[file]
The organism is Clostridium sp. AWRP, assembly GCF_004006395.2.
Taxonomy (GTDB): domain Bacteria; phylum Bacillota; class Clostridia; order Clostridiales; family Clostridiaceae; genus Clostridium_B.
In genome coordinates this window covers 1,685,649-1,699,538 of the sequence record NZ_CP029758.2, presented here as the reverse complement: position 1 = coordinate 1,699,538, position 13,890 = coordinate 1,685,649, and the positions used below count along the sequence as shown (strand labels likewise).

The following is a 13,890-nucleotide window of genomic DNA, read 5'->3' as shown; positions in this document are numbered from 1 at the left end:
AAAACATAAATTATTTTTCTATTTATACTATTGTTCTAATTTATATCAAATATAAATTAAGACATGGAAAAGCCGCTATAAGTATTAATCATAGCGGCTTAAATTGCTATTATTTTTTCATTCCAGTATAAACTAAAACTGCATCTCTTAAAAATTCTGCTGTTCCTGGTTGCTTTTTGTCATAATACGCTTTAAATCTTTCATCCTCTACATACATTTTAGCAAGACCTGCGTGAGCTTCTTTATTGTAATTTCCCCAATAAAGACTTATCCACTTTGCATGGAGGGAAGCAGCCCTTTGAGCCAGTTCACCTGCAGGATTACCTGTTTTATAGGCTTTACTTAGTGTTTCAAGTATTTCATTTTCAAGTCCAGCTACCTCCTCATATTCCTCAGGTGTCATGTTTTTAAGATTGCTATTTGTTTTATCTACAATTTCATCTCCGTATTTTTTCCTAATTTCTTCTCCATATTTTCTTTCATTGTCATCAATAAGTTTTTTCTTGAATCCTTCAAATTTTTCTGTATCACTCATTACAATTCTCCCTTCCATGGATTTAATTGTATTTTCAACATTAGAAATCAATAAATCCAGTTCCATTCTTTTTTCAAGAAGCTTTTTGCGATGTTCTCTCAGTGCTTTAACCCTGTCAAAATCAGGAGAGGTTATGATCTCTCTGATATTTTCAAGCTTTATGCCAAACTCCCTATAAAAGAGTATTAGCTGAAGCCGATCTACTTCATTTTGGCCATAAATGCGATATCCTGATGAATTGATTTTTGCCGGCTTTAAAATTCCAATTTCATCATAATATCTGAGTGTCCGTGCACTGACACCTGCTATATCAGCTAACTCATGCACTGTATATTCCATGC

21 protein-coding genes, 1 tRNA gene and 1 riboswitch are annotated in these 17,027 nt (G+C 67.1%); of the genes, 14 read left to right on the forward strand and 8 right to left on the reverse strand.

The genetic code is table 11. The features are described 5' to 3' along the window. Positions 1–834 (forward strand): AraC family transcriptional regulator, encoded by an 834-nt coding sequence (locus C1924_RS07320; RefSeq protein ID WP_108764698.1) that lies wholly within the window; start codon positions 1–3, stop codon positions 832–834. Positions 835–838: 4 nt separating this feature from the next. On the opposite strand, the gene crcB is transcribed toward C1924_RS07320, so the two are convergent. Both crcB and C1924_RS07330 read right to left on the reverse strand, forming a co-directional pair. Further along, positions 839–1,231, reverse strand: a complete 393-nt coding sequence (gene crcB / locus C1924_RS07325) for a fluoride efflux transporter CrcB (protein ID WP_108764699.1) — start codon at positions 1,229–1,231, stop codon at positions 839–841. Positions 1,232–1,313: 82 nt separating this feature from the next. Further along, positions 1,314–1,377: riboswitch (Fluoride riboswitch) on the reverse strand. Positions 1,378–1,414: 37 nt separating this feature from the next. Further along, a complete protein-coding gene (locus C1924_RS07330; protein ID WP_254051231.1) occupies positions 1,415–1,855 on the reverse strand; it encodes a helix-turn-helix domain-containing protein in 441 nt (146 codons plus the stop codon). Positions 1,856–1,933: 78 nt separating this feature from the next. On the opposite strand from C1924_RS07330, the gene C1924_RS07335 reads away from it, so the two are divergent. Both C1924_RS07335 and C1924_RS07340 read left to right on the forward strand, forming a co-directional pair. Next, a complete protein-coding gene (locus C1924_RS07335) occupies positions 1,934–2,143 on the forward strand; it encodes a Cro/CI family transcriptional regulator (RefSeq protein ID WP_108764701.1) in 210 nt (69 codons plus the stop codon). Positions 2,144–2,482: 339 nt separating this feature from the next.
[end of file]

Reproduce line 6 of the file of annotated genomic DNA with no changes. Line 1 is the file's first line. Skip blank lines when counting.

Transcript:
21 protein-coding genes, 1 tRNA gene and 1 riboswitch are annotated in these 17,027 nt (G+C 67.1%); of the genes, 14 read left to right on the forward strand and 8 right to left on the reverse strand.